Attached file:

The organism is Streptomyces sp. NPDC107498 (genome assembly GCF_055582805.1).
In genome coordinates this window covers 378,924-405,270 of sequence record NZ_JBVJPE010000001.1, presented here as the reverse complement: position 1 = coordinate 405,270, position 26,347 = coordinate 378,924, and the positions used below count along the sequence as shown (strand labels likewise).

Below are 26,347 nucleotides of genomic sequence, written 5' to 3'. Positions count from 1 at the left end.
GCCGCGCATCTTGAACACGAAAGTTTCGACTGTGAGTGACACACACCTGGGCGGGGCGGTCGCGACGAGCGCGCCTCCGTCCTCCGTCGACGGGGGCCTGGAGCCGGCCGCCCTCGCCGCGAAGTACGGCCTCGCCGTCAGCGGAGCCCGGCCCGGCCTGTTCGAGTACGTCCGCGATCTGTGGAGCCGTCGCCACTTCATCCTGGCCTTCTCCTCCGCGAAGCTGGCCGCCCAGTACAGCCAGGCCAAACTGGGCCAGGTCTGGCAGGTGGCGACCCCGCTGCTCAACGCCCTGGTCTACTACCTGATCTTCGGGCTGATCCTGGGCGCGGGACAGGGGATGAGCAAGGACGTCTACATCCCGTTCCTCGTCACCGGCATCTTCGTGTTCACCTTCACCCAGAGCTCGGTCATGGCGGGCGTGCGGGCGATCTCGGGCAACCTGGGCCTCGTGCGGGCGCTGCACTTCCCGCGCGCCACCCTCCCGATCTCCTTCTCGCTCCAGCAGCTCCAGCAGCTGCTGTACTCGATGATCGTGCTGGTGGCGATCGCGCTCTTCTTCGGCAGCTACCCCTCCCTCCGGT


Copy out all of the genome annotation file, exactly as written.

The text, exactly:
The organism is Streptomyces sp. NPDC107498 (genome assembly GCF_055582805.1).
In genome coordinates this window covers 378,924-405,270 of sequence record NZ_JBVJPE010000001.1, presented here as the reverse complement: position 1 = coordinate 405,270, position 26,347 = coordinate 378,924, and the positions used below count along the sequence as shown (strand labels likewise).

Below are 26,347 nucleotides of genomic sequence, written 5' to 3'. Positions count from 1 at the left end.
GCCGCGCATCTTGAACACGAAAGTTTCGACTGTGAGTGACACACACCTGGGCGGGGCGGTCGCGACGAGCGCGCCTCCGTCCTCCGTCGACGGGGGCCTGGAGCCGGCCGCCCTCGCCGCGAAGTACGGCCTCGCCGTCAGCGGAGCCCGGCCCGGCCTGTTCGAGTACGTCCGCGATCTGTGGAGCCGTCGCCACTTCATCCTGGCCTTCTCCTCCGCGAAGCTGGCCGCCCAGTACAGCCAGGCCAAACTGGGCCAGGTCTGGCAGGTGGCGACCCCGCTGCTCAACGCCCTGGTCTACTACCTGATCTTCGGGCTGATCCTGGGCGCGGGACAGGGGATGAGCAAGGACGTCTACATCCCGTTCCTCGTCACCGGCATCTTCGTGTTCACCTTCACCCAGAGCTCGGTCATGGCGGGCGTGCGGGCGATCTCGGGCAACCTGGGCCTCGTGCGGGCGCTGCACTTCCCGCGCGCCACCCTCCCGATCTCCTTCTCGCTCCAGCAGCTCCAGCAGCTGCTGTACTCGATGATCGTGCTGGTGGCGATCGCGCTCTTCTTCGGCAGCTACCCCTCCCTCCGGT